Tag - NV

Hot Activities in Vegas for 2013

Las Vegas Welcome sign

Las Vegas Welcome sign

by Kathleen Curry and Geoff Griffin,

No matter how many times you’ve been to Las Vegas, there’s always something new to try. So put your poker chips away and head out of the casino to try a few new things on and off “The Strip” for 2013:

Come for the people-watching and stay for the burgers at the Fat Bar (3763 S. Las Vegas Blvd., 702-736-4733, fatbarlasvegas.com). Connected to the famous Fat Burger, it’s a great place to grab a drink and people watch on the amazing Vegas Strip.

The Guns and Ammo Garage (5155 S. Dean Martin Dr., 702-440-4867, gunsandammogarage.com), just off the Strip, will show you how to shoot your weapon of choice. Try an UZI, AK-47 or Tommy Gun or many others for an experience that really can only be found in Vegas. Packages start at $99.

If, like Ray Liotta’s character in Goodfellas, as far back as you can remember, you always wanted to be a gangster, the Mob Attraction (Tropicana Hotel, 702-739-2662, mobattraction.com) is for you. Learn about the history of the Mafia in Las Vegas, and try to become a made man yourself. Tickets are $33.



Let Cirque du Soleil amaze you at Zarkana (Aria, 877-253-5847, www.cirquedusoleil.com). Their newest show is a rock opera with incredible acrobatics currently playing at the Aria. Cirque are the true innovators of Vegas entertainment, and Zarkana is no exception. Tickets start at $69.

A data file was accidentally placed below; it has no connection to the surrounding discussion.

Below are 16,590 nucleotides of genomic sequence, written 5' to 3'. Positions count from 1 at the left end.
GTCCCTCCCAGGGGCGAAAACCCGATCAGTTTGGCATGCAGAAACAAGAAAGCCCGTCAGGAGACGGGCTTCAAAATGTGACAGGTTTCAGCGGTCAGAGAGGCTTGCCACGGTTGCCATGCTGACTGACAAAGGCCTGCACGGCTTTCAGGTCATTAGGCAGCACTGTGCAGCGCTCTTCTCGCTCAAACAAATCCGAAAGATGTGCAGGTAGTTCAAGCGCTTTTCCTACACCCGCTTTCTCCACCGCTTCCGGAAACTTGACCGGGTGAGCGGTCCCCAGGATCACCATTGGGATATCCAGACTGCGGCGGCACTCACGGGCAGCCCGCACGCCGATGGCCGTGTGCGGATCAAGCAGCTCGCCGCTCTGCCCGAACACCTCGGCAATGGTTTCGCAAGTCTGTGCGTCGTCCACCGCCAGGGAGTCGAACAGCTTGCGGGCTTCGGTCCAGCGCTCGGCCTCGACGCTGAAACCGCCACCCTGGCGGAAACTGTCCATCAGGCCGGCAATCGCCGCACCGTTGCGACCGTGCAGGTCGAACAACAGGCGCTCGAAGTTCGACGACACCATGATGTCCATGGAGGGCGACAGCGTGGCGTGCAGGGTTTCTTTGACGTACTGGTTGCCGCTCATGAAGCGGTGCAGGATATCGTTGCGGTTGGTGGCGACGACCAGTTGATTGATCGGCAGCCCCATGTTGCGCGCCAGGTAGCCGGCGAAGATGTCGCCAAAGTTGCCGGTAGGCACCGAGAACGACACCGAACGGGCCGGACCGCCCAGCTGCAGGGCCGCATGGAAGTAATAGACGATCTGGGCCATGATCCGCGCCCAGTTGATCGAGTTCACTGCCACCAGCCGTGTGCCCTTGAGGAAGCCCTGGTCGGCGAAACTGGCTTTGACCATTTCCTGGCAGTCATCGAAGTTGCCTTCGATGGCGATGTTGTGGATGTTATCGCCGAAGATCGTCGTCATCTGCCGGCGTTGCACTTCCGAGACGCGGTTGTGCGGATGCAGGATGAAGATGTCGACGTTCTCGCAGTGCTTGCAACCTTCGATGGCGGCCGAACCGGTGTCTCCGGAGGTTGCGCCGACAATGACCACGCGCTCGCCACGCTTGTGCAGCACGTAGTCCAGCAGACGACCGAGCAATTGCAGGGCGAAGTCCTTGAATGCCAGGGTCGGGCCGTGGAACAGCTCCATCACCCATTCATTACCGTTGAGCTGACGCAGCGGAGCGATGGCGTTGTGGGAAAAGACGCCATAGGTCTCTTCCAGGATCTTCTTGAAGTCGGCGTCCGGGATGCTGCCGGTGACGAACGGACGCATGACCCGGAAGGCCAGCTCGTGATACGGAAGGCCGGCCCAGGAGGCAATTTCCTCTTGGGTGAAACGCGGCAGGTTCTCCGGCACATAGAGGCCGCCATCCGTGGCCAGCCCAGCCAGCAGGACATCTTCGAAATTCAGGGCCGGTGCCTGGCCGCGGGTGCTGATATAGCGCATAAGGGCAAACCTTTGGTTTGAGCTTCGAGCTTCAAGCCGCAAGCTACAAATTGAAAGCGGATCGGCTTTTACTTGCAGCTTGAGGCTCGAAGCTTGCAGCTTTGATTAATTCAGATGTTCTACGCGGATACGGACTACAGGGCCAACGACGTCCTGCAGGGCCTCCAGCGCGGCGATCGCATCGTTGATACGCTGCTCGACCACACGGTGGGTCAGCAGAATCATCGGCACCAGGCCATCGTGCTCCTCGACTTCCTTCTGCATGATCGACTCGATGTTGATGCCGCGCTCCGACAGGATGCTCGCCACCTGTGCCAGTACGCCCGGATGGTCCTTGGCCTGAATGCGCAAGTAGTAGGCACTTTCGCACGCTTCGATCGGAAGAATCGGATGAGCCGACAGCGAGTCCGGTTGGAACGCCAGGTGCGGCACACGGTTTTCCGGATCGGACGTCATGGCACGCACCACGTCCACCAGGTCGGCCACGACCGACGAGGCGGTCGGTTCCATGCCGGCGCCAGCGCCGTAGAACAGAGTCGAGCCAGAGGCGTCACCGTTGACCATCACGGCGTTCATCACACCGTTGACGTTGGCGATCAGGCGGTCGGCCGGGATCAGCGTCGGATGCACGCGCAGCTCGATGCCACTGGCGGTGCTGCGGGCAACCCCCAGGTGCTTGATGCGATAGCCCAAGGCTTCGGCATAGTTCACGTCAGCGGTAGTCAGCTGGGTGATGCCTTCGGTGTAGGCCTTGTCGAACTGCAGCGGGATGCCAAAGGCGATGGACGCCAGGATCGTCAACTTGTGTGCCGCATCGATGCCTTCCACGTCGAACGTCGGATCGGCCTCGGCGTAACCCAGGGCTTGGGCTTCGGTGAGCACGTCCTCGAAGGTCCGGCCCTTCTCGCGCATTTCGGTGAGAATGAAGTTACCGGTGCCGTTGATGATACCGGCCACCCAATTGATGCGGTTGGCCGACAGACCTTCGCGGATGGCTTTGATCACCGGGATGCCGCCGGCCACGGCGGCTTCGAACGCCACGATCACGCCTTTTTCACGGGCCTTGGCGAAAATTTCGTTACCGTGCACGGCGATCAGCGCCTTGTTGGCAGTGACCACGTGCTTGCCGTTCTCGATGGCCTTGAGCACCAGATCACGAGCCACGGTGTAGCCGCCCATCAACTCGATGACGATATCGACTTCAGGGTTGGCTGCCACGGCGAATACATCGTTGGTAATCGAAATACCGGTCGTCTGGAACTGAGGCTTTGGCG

Do you ever dream of being a sports superstar? Score (Luxor, 702-262-4200, www.scorelv.com) helps you live the dream, sign a multi- million dollar contract and enjoy challenges like changing a NASCAR tire or throwing a fastball, all while viewing tons of sports memorabilia on display. Tickets are $28.

Want to get the band back together, be a rock star for a day, or just hang out and jam? Rock n’ Roll Fantasy Camp (3485 W. Harmon Ave., 888-762-BAND, www.rockcamp.com) can help out with all of that and more. “Rock Star for a Day” packages start at $299.

Starting in June, SlotZilla (877-Vegas-4-U, www.vegasexperience.com) will provide visitors with a very Vegas experience. Starting from an 11-story slot machine-styled launching point, you’ll be able to zoom down Fremont Street by zip-line.

It can be easy to forget that there’s nature just outside Las Vegas. Flightlinez (702-293-6885, www.fligtlinezbootleg.com) wants to help you remember, with zip-line rides at Bootleg Canyon, where you can hit speeds of up to 60 mph.